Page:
Steve Carell has been very public about not wanting NBC to bring the show back, but Angela Kinsey is siding with co-stars John Krasinski, Jenna Fischer, and Ellie Kemper about welcoming a potential return to Scranton. The 48-year-old actress, who portrayed Angela Martin on the series, recently spoke with PopCulture.com, confirming she’d love to revisit the show.

"I would definitely be up for a reunion," Kinsey said. "I know a few cast members have talked about a special reunion episode to see where everyone is at. I would love that!"

Although many are torn on the idea of bringing The Office back, most fans would certainly be curious enoug to tune in and see what's going on with the Dunder Mifflin crew. Kinsey is no exception, saying, “I would love to know where these people are! I loved the show, I still love the show. I think it really holds up. I'm so thrilled that new audiences are finding it, so I would love that!"

Will it ever happen? It's hard to say. But while we wait to see if any official announcement is made, you can at least still binge The Office on Netflix and try to imagine what creepy thing Cousin Mose is doing these days.

[h/t PopCulture.com]

Harry Potter Fans Don’t Want to See the Movies Rebooted, Surprising No One

© 2011 Warner Bros. Harry Potter Publishing Rights (c) J.K. Rowling
© 2011 Warner Bros. Harry Potter Publishing Rights (c) J.K. Rowling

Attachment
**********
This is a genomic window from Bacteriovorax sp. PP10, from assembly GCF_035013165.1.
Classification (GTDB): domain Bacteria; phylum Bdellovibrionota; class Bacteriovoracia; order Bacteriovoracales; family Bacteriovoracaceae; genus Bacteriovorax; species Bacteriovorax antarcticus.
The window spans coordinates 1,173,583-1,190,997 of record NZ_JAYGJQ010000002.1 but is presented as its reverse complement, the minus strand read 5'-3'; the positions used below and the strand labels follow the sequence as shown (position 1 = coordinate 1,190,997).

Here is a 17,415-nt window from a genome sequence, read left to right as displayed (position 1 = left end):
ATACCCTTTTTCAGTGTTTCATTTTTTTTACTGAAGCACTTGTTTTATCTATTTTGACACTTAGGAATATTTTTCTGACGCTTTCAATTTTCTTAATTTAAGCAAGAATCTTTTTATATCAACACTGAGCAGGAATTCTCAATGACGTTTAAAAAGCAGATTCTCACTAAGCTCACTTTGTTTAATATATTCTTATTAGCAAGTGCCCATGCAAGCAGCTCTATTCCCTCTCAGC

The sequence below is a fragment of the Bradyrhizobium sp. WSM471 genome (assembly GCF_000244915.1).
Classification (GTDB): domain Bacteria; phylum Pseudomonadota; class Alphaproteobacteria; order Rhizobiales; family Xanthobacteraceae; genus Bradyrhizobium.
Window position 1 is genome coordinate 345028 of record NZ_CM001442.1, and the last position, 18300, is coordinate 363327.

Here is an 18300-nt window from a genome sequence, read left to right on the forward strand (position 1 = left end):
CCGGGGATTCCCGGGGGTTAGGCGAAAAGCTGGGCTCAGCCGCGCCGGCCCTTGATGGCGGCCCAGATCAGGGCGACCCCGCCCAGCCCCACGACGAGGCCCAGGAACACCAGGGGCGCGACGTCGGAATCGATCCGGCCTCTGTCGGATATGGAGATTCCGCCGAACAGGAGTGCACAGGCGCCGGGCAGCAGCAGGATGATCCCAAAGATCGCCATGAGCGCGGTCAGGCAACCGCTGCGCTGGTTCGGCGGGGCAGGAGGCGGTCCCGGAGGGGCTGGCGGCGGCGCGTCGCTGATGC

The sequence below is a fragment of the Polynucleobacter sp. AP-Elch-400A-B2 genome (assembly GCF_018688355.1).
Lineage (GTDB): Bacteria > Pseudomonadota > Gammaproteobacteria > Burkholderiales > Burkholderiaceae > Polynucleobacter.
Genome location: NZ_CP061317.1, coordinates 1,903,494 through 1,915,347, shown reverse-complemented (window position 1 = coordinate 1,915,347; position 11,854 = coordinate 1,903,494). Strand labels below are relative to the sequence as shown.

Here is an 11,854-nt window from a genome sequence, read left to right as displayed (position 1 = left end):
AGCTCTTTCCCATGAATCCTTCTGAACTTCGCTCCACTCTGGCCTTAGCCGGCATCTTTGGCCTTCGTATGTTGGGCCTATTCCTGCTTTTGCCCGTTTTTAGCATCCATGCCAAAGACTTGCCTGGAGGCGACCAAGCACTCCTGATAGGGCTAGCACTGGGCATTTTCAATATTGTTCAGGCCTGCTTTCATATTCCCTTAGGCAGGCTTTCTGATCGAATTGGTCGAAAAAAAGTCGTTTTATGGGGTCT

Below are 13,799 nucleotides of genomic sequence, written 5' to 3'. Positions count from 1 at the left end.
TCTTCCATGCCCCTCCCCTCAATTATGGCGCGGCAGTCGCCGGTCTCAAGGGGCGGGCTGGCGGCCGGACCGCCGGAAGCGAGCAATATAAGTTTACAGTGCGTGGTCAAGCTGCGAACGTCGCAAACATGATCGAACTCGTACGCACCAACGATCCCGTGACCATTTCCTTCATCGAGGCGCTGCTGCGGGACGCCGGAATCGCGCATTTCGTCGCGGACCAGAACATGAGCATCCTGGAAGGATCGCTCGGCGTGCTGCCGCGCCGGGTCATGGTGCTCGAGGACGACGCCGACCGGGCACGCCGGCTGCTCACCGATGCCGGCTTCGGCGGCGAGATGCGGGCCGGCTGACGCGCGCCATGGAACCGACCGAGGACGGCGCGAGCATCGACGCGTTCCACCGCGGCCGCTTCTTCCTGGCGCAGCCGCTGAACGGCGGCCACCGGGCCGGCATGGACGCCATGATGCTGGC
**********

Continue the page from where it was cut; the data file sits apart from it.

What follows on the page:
Although the Harry Potter franchise has one of the most dedicated fan bases in the world, that doesn’t mean fans are ready to see the series rebooted just yet. Yes, that would mean more movies to feed one’s obsession, but the general consensus is that it would be entirely too soon. Don’t believe us? A new poll might just prove it.

ComingSoon.net asked more than 2000 Potterheads if Warner Bros. should reboot the Harry Potter movie series, and a whopping 72 percent said they’re against it. The website also asked fans if reboots were made, how they should be done. Of those polled, 41 percent voted for it to be a direct sequel about Harry’s son, 35 percent voted for a spinoff TV series, 13 percent wanted another Fantastic Beasts spinoff, and a measly 11 percent showed support for a remake of all eight original films.

While it doesn’t look like a reboot will be in the works anytime soon (J.K. Rowling’s representatives just debunked a report about a TV series), that doesn’t mean it’s impossible for the future. Even star Daniel Radcliffe has entertained the idea, saying he believes he won’t be the last Potter portrayal he’ll see in his lifetime. But as long as Rowling and fans are against it, we probably won’t have to worry about it for a while.